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Buying the best CPU cooler may be the least of your concerns when building a computer, but it shouldn’t be. But once you’ve entered all of your parts into PCPartPicker to ensure optimal compatibility, it’s easy to start rethinking where you can afford to make compromises to your next, presumably expensive, DIY project.
Yet, the moment it’s decided that you’re opting for one of the latest high-end Intel Coffee Lake or AMD Ryzen processors, it’s abundantly clear that you’ll need only the best CPU cooler to go along with it. Otherwise, it’s increasingly necessary to replace the stock cooler that comes standard with every non-K-series Intel chip with a third-party cooler that does the job better.
So whether your CPU has six or eight – or fewer or more – cores, you’ll likely be disappointed by its performance with a stock cooler. That’s because an aftermarket CPU cooler, particularly of the liquid variety, can dramatically reduce both fan noise and running temps, lending itself to faster clock speeds when you’re overclocking and, in some cases, even when you’re not.
But we digress, clear of any influence from the companies that make them, below are the 7 best CPU coolers you can buy this year, liquid-, air- or passively cooled.
Although you may not be familiar with Noctua, this CPU cooler kicks off our list of the best CPU coolers with a compelling premise: that while it’s not a liquid cooling system, it works just as well if not better than some all-in-one loops. Noctua focuses solely on designing coolers, and just coolers, so this is one of the quietest concoctions you’ll find, not to mention it comes with a six-year warranty.
For $29 (£30, AU$43), the Cooler Master Hyper 212 Evo is one of the most affordable CPU coolers you can buy. Given, too, that most online stores offer a rebate on this fan and heatsink combo pack, the Hyper 212 EVO is a prodigious value. Although it only features four heatpipes and aluminum fin structure, this legendary CPU cooler has proven itself to be as efficient as liquid-coolers two-to-three times more expensive than it. These air-coolers are designed to make heat dissipation, quite literally, a breeze, whether you’re playing at max settings or watching YouTube videos in a web browser.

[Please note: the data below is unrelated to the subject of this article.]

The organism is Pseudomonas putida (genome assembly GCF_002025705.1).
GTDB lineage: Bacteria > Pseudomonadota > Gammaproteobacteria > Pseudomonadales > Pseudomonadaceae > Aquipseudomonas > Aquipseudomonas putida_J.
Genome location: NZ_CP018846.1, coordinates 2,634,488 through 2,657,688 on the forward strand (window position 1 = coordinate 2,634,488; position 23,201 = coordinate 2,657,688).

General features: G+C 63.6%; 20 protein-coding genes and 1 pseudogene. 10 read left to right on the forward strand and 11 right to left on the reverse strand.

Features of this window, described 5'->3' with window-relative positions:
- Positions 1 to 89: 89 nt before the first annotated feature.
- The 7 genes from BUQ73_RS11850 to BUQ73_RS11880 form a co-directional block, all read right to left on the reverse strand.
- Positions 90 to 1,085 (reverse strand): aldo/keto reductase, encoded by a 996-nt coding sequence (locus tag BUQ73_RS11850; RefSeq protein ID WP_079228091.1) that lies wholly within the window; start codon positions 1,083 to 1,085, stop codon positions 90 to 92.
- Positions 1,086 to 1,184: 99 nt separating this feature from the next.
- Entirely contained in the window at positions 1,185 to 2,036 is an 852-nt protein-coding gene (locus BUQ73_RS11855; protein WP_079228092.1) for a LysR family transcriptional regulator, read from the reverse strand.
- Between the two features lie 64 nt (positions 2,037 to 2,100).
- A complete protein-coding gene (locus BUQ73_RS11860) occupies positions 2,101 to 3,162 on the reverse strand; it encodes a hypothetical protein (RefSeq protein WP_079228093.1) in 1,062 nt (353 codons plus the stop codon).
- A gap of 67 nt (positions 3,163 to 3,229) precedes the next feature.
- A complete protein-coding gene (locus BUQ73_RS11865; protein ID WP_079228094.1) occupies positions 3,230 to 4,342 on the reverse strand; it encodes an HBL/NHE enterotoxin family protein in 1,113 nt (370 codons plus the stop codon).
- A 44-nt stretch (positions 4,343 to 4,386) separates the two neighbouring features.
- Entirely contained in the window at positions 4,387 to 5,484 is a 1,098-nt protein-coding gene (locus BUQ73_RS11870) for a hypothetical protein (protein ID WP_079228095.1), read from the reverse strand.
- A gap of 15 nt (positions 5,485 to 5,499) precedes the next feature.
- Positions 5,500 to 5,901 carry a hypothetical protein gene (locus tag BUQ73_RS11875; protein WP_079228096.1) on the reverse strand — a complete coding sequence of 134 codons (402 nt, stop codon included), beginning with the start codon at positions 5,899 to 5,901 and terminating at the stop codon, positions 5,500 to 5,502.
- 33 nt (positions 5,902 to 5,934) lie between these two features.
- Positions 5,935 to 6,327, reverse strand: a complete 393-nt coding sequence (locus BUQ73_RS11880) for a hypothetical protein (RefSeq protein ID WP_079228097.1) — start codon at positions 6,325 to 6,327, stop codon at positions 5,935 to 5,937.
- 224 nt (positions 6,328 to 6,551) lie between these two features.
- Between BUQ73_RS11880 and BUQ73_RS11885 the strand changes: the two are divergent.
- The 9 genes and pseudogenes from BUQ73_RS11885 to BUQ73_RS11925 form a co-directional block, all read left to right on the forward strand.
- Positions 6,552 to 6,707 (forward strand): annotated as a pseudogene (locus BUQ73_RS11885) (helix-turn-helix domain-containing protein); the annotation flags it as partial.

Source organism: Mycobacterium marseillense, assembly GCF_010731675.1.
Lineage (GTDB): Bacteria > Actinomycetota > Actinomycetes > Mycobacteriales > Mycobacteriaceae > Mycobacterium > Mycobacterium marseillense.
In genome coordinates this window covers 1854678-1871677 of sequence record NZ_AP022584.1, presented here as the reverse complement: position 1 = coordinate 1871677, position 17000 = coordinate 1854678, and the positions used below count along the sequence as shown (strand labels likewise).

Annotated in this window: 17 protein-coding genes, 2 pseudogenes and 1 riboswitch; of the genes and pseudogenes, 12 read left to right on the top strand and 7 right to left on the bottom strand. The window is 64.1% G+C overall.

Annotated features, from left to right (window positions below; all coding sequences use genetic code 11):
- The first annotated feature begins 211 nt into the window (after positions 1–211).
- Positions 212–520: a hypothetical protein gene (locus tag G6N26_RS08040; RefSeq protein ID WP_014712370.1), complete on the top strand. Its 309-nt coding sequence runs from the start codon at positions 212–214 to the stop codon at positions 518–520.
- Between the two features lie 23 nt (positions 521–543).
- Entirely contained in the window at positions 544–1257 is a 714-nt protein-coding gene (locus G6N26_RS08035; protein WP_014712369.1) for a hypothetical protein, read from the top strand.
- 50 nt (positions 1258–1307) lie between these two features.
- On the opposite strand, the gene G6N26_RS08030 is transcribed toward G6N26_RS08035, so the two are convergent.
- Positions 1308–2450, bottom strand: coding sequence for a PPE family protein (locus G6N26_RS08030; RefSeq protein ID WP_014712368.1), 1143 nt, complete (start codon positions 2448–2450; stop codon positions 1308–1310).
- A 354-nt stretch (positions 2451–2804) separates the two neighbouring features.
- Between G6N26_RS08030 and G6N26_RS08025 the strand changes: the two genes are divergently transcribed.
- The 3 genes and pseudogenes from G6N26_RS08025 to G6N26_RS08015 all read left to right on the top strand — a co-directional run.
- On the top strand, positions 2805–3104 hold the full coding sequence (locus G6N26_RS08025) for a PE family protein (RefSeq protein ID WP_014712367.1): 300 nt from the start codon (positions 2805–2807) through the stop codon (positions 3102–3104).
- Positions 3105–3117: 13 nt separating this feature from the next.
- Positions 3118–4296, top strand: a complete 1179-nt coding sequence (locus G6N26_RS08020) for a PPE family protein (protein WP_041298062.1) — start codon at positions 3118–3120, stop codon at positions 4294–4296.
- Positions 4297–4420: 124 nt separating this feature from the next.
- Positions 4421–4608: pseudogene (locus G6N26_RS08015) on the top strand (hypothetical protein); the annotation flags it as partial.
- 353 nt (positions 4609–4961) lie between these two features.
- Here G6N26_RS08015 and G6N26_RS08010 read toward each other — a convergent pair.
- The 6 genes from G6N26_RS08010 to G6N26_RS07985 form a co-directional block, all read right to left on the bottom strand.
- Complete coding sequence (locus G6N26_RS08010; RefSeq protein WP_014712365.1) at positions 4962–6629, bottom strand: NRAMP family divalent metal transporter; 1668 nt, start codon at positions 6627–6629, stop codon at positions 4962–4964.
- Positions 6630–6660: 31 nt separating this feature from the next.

This CPU cooler is among one of the smallest we’ve ever used for our own Mini ATX builds. It come from an Austrian company as our best CPU cooler that specializes entirely in PC coolers and fans, which means no compromises are made in the way of quality assurance despite its low-profile form-factor.
Known best for its cases, such as those produced in collaboration with Asus and Razer, you may be surprised to learn that NZXT’s CPU coolers are every bit as impressive as the hardware which encloses them. The Kraken X62 is no exception, being one of the few 280mm all-in-one liquid coolers to feature RGB lighting. Given that the radiator comes pre-attached and the thermal paste pre-applied, the NZXT Kraken x62 is awfully easy to set up too. The packed-in CAM software, which lets you tweak settings on the fly, is merely icing on the cake.
For less than 70 big ones in both US dollars and British sterling, the Arctic Liquid Freezer 120 is a deal you can’t pass up if you’re on the prowl for a liquid cooler that won’t break the bank. While it lacks the bells and whistles of pricier, more extravagant liquid coolers, like the NZXT Kraken, the Arctic Liquid cooler is enough to get you by, not to mention it’s still a massive step up from the classic fan and heatsink pairing. So, while you can’t expect RGB lighting or software – or even hardware-based fan control, the 120mm variant of the Arctic Liquid Freezer will keep your system refrigerated at a (mostly) quiet volume.
Even if you have a budget that allows for some of the more serious liquid cooling solutions, even some of the sweetest PC cases don’t permit the sheer mass of a bulkier, dual-fan or even a single 120mm radiator. That’s where the Hydro Series H5 SF proves building small doesn doesn’t mean you have to give up on liquid cooling. NZXT Kraken X62
Unless you’re already neck deep in the rabbit hole that is silent PC assembly, you’ve probably never heard of NoFan, a South Korean component company that specializes in helping enthusiasts reach that 0dBA silent sweet spot. In doing so, of course, you can count on severely limiting yourself in terms of power, with its CR-95C fanless solution being limited in compatibility to processors whose TDP fall below 95W. Still, the NoFan CR-95C is worth a shot for those sporting low-power rigs that prioritize tranquility over raw horsepower.